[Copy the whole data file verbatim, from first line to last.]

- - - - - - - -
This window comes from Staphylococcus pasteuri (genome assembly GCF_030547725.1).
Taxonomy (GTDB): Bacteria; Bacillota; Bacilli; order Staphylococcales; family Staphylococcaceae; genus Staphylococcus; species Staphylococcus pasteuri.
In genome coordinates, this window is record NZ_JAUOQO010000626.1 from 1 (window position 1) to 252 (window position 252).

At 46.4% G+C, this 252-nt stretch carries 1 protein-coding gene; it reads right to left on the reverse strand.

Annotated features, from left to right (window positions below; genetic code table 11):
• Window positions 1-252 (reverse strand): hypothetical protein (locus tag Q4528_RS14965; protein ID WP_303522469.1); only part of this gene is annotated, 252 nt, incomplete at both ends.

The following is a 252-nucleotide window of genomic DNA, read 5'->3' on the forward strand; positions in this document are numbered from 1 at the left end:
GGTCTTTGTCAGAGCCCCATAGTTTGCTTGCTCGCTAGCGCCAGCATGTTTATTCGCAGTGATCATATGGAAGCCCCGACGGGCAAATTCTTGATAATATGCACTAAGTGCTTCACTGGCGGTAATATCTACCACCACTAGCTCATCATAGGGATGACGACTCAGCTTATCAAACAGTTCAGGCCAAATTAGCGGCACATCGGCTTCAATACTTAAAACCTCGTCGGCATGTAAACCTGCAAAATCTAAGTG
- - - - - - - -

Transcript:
This window comes from Staphylococcus pasteuri (genome assembly GCF_030547725.1).
Taxonomy (GTDB): Bacteria; Bacillota; Bacilli; order Staphylococcales; family Staphylococcaceae; genus Staphylococcus; species Staphylococcus pasteuri.
In genome coordinates, this window is record NZ_JAUOQO010000626.1 from 1 (window position 1) to 252 (window position 252).

At 46.4% G+C, this 252-nt stretch carries 1 protein-coding gene; it reads right to left on the reverse strand.

Annotated features, from left to right (window positions below; genetic code table 11):
• Window positions 1-252 (reverse strand): hypothetical protein (locus tag Q4528_RS14965; protein ID WP_303522469.1); only part of this gene is annotated, 252 nt, incomplete at both ends.

The following is a 252-nucleotide window of genomic DNA, read 5'->3' on the forward strand; positions in this document are numbered from 1 at the left end:
GGTCTTTGTCAGAGCCCCATAGTTTGCTTGCTCGCTAGCGCCAGCATGTTTATTCGCAGTGATCATATGGAAGCCCCGACGGGCAAATTCTTGATAATATGCACTAAGTGCTTCACTGGCGGTAATATCTACCACCACTAGCTCATCATAGGGATGACGACTCAGCTTATCAAACAGTTCAGGCCAAATTAGCGGCACATCGGCTTCAATACTTAAAACCTCGTCGGCATGTAAACCTGCAAAATCTAAGTG